Great book with a strong, charismatic woman lead and an unforgettable, creepy villain! Fully laced with originality and the nonsensical world that is Discworld- the Hogfather has an incredible balance of dark and light. The moral dilemmas fit in organically with the natural ride of the story- so while serious topics are utilized, his magic and humor provide a lighthearted edge that make it so much more enjoyable. (As is a common element and recurring opinion on the Pratchett novels) You'll even get to revisit some characters from the City Watch sub-series (That was a treat for me because Guards! Guards! was my first Discworld novel)
Saddle up and get ready for a Christmas-themed tale told in a way you're guaranteed never to have heard before! ( )
  am08279 | Oct 27, 2022 |
It's been a while since I read any of Terry Pratchett's books, and this one is a real treat. In the first page, there's a memorable quote from Lord Downey about Mister Teatime, a somewhat less reputable member of the Assassin's Guild (most members, Lord Downey included, are pretty reputable): "We took pity on him because he’d lost both parents at an early age. I think that, on reflection, we should have wondered a bit more about that". Typical Terry Pratchett.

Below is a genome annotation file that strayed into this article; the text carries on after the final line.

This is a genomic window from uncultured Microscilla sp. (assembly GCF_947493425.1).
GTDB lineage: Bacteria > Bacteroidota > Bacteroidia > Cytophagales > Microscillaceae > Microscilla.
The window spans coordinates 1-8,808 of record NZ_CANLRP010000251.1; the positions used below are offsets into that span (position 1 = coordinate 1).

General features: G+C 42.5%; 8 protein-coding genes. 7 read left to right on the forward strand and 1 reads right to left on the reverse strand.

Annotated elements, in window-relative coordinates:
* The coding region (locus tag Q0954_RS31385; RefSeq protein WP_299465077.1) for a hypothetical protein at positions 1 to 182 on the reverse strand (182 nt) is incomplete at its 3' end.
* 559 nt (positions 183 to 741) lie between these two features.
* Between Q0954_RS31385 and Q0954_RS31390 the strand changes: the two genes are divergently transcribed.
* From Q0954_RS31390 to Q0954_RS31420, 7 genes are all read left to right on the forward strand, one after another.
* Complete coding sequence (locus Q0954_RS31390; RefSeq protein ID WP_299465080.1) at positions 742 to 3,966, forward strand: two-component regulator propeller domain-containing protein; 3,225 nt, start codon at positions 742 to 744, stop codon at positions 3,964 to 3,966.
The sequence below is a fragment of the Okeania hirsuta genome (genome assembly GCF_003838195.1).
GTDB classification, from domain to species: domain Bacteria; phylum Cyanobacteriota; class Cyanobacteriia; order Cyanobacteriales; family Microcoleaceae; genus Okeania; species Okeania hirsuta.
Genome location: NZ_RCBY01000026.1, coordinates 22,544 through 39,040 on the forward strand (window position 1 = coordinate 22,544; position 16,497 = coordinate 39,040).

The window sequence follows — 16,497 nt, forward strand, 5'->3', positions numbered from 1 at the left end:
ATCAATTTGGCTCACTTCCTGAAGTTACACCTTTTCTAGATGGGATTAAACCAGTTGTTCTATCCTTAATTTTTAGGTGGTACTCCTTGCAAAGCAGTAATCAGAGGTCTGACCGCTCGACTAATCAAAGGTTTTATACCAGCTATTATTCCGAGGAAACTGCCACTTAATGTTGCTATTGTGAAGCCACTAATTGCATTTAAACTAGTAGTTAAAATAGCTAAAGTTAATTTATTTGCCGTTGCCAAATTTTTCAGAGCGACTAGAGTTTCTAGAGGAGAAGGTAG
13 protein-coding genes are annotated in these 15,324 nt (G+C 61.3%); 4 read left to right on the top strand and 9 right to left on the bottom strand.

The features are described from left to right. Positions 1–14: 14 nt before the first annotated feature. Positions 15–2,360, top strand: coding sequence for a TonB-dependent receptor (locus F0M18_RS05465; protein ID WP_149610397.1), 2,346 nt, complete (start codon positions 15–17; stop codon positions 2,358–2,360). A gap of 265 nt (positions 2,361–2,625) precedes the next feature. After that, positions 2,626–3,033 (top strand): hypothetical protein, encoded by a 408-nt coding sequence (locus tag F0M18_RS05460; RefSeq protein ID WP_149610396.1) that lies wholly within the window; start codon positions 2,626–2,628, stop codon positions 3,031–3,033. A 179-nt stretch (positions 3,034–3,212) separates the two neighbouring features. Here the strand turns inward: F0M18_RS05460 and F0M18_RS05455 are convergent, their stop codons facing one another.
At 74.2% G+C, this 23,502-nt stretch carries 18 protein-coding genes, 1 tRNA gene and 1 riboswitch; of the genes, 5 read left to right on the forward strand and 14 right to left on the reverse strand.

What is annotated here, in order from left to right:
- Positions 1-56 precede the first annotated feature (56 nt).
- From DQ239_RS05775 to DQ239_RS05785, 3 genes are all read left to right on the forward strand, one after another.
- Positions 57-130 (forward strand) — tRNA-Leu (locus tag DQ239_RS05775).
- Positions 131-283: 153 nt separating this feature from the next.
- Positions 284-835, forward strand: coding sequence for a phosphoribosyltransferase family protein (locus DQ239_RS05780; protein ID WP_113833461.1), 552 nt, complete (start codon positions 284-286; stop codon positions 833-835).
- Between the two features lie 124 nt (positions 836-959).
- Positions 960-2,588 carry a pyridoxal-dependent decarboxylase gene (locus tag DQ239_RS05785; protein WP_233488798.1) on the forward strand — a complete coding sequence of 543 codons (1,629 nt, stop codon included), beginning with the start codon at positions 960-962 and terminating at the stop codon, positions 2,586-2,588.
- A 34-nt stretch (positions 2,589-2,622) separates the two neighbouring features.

If you have heard of this series, but haven't read any of the books yet, you should at least try a few. They're hard to describe. The humor is kind of like Monty Python's British wit, but perhaps more sophisticated in some ways in that it's not just silliness. Sir Terry just has a different way of seeing life, and it is at time insightful as well as funny. The whole idea of this story is pretty crazy, having the character Death (The Grim Reaper) take over for Santa Clause. But he's a good sport about it, and does a decent job, i think.